Sberbank (OTCPK:SBRCY) of Russia is a great long to play this.
SBRCY data by YCharts
What’s best about Sberbank is that it is backed by the Russian government and the Central Bank of Russia (CBR). It is the largest bank in Russia, and not a real default risk. All this commotion about the Panama Papers and Putin’s friend was another bank, Rossiya Bank. Of course, being such a large bank, Sberbank has the risk of being involved in something just as much as any big bank. But the fact that it’s backed by the CBR and Russian state tells you that Sberbank means business. The bank has a subsidiary, Sberbank CIB USA, Inc., which is registered with FINRA CRD#47972. According to Wikipedia, the bank has 250,000 employees and 137 million clients. That’s a lot of clients!
As of 2015 the bank had about 16,500 offices with over 250,000 employees. According to own estimates, the bank had over 137 million retail clients and over 1.1 million corporate clients in its 22 countries of presence.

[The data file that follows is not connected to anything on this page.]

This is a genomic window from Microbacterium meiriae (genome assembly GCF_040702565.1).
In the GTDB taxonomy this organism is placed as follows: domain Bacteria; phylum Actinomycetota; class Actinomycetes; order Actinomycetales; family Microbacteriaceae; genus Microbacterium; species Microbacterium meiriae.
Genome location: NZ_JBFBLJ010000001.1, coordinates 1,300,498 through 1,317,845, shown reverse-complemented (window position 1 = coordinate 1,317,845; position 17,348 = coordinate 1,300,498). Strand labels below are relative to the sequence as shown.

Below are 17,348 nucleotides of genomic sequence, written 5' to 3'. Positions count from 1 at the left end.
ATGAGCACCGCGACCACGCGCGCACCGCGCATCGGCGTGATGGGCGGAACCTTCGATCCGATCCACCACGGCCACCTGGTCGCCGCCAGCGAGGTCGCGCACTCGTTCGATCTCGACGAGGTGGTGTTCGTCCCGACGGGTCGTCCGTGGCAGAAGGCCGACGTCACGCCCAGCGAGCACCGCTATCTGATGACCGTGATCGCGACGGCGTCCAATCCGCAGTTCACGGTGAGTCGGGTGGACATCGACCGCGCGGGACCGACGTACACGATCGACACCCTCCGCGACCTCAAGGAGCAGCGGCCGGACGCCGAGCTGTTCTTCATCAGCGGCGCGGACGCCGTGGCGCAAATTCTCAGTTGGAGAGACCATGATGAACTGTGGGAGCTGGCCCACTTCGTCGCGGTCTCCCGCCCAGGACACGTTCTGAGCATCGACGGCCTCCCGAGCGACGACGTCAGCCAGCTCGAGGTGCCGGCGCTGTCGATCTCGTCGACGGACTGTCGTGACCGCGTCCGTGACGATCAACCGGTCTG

As of August 2015 it accounted for 28.6% of aggregate banking assets, calling itself “the circulatory system of the Russian economy”,”key lender to the Russian economy and the biggest receiver of deposits”.
Can Sberbank collapse? Absolutely. Anything is possible in today’s day and age. Can JPMorgan (NYSE:JPM) collapse? What’s the risk of collapse? How to calculate improbable, high-risk events such as war? In any event, the ADR offers investors the same protections enjoyed by other US issues. In previous cases of problems with Russian companies, such as Yukos and the recent VimpelCom (NASDAQ:VIP), class action securities cases were awarded jurisdiction because of their US registrations. Of course, that isn’t a guarantee and isn’t full protection, but it’s a lot better than flying to Russia with US dollars and opening a savings account (and if you do this, you’ll need a notarized translation of your passport and other documents). This strategy isexplained in great detail in the book Splitting Pennies.
- iShares MSCI Russia Capped ETF (NYSEARCA: ERUS)
- SPDR S&P Emerging Europe ETF (NYSEARCA: GUR)
- SPDR S&P Russia ETF (NYSEARCA: RBL)
- Market Vectors Russia ETF (NYSEARCA: RSX)
But they are broader plays, and some, such as GUR, provide exposure to non-Russian companies.